Freedom of the Press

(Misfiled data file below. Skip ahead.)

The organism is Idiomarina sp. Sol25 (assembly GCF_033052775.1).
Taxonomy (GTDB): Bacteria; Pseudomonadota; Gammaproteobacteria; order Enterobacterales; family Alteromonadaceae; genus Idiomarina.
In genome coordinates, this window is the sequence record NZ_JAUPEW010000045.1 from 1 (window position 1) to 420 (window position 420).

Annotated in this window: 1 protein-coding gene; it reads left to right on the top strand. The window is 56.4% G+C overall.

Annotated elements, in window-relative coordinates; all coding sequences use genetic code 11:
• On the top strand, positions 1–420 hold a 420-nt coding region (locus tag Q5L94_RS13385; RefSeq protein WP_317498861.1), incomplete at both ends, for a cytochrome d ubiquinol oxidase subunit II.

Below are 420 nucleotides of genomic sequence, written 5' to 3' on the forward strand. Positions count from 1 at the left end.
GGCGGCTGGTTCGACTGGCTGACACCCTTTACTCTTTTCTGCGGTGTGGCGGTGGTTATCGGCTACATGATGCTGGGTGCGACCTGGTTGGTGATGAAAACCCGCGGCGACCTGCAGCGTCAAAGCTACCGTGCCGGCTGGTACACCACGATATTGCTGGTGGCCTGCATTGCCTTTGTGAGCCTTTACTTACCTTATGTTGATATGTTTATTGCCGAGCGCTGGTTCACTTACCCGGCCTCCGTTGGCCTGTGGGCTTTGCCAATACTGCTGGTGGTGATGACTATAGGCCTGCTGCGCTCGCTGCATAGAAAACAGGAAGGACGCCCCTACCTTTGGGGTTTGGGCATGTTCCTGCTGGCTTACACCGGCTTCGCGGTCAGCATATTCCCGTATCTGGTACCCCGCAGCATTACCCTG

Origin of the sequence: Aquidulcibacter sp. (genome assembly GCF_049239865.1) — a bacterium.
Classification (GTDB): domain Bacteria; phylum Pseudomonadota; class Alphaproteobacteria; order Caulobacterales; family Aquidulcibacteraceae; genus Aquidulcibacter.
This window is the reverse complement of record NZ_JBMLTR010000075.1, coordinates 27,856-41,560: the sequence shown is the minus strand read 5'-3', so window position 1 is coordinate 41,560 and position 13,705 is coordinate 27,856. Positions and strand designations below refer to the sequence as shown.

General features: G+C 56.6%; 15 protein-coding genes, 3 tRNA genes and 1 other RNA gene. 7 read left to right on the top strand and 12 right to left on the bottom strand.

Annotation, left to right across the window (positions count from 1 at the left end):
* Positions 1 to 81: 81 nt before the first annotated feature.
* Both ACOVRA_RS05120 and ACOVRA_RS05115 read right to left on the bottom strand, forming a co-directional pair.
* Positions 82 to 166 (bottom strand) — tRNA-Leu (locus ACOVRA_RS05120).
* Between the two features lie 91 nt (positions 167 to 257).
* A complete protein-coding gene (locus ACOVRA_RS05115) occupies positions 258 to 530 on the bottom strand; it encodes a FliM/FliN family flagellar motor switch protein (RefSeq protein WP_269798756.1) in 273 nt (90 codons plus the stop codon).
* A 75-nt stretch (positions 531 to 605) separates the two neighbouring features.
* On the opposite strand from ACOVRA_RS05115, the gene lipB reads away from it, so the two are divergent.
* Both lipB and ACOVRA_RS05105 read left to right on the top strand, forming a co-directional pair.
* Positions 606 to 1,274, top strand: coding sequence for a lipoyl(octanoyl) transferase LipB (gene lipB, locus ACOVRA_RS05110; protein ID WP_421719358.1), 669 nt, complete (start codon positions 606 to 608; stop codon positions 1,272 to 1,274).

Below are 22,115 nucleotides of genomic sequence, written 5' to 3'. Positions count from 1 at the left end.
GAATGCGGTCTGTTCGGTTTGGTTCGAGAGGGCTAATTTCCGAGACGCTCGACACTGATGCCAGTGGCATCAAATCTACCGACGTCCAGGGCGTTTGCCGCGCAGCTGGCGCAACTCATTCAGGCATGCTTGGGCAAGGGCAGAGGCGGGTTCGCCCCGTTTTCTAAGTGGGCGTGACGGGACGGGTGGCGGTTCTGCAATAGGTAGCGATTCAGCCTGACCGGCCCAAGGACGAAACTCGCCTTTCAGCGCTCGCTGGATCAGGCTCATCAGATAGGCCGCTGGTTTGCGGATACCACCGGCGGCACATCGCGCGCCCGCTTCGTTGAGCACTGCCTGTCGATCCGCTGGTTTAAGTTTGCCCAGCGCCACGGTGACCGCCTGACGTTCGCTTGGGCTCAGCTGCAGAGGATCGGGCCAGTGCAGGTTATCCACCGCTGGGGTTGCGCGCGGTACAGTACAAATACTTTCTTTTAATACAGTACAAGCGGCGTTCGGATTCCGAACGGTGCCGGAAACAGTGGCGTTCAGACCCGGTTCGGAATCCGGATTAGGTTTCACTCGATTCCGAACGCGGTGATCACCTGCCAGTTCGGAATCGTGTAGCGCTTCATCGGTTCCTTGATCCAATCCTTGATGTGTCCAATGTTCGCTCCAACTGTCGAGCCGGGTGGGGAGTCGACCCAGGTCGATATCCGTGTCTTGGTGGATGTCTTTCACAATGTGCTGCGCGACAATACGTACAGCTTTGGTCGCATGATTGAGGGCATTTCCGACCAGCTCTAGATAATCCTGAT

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The political climate in Ethiopia in 2009 was heavily influenced by the upcoming 2010 elections. The government took a variety of measures to secure greater control over the country and avoid the unrest that had accompanied the previous elections in 2005. Allegations of irregularities in counting the ballots that year had caused widespread protests, prompting to authorities to kill numerous protesters, shut down newspapers, and imprison journalists and members of opposition parties.